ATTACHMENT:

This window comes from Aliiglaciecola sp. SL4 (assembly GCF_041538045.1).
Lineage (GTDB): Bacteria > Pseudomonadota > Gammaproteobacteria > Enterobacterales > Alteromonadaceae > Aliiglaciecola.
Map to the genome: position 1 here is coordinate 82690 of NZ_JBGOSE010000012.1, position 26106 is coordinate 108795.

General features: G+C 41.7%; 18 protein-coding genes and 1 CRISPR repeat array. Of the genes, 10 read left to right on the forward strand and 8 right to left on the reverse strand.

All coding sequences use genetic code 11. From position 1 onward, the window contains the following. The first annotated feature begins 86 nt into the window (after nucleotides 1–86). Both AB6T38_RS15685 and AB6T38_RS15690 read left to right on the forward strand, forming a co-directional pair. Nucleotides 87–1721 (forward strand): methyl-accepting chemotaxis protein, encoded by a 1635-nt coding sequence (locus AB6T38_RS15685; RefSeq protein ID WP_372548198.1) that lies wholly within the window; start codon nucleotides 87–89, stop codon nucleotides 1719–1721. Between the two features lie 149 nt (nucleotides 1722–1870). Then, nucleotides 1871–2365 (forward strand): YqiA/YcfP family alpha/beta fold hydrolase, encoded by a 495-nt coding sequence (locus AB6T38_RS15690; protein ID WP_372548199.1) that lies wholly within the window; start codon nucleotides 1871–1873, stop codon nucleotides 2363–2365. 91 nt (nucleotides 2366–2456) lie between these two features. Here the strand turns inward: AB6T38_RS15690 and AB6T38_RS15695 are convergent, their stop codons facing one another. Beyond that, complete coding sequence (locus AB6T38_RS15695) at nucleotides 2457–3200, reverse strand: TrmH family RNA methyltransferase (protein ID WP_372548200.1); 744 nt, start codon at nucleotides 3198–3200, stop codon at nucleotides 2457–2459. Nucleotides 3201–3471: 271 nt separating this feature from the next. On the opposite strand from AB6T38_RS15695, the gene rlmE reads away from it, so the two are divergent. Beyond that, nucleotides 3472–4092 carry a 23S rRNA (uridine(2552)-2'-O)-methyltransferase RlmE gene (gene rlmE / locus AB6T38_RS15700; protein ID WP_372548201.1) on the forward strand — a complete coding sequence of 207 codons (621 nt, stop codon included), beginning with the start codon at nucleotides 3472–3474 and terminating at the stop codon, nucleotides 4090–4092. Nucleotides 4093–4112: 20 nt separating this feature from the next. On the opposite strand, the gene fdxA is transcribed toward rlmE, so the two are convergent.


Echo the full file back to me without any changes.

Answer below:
This window comes from Aliiglaciecola sp. SL4 (assembly GCF_041538045.1).
Lineage (GTDB): Bacteria > Pseudomonadota > Gammaproteobacteria > Enterobacterales > Alteromonadaceae > Aliiglaciecola.
Map to the genome: position 1 here is coordinate 82690 of NZ_JBGOSE010000012.1, position 26106 is coordinate 108795.

General features: G+C 41.7%; 18 protein-coding genes and 1 CRISPR repeat array. Of the genes, 10 read left to right on the forward strand and 8 right to left on the reverse strand.

All coding sequences use genetic code 11. From position 1 onward, the window contains the following. The first annotated feature begins 86 nt into the window (after nucleotides 1–86). Both AB6T38_RS15685 and AB6T38_RS15690 read left to right on the forward strand, forming a co-directional pair. Nucleotides 87–1721 (forward strand): methyl-accepting chemotaxis protein, encoded by a 1635-nt coding sequence (locus AB6T38_RS15685; RefSeq protein ID WP_372548198.1) that lies wholly within the window; start codon nucleotides 87–89, stop codon nucleotides 1719–1721. Between the two features lie 149 nt (nucleotides 1722–1870). Then, nucleotides 1871–2365 (forward strand): YqiA/YcfP family alpha/beta fold hydrolase, encoded by a 495-nt coding sequence (locus AB6T38_RS15690; protein ID WP_372548199.1) that lies wholly within the window; start codon nucleotides 1871–1873, stop codon nucleotides 2363–2365. 91 nt (nucleotides 2366–2456) lie between these two features. Here the strand turns inward: AB6T38_RS15690 and AB6T38_RS15695 are convergent, their stop codons facing one another. Beyond that, complete coding sequence (locus AB6T38_RS15695) at nucleotides 2457–3200, reverse strand: TrmH family RNA methyltransferase (protein ID WP_372548200.1); 744 nt, start codon at nucleotides 3198–3200, stop codon at nucleotides 2457–2459. Nucleotides 3201–3471: 271 nt separating this feature from the next. On the opposite strand from AB6T38_RS15695, the gene rlmE reads away from it, so the two are divergent. Beyond that, nucleotides 3472–4092 carry a 23S rRNA (uridine(2552)-2'-O)-methyltransferase RlmE gene (gene rlmE / locus AB6T38_RS15700; protein ID WP_372548201.1) on the forward strand — a complete coding sequence of 207 codons (621 nt, stop codon included), beginning with the start codon at nucleotides 3472–3474 and terminating at the stop codon, nucleotides 4090–4092. Nucleotides 4093–4112: 20 nt separating this feature from the next. On the opposite strand, the gene fdxA is transcribed toward rlmE, so the two are convergent.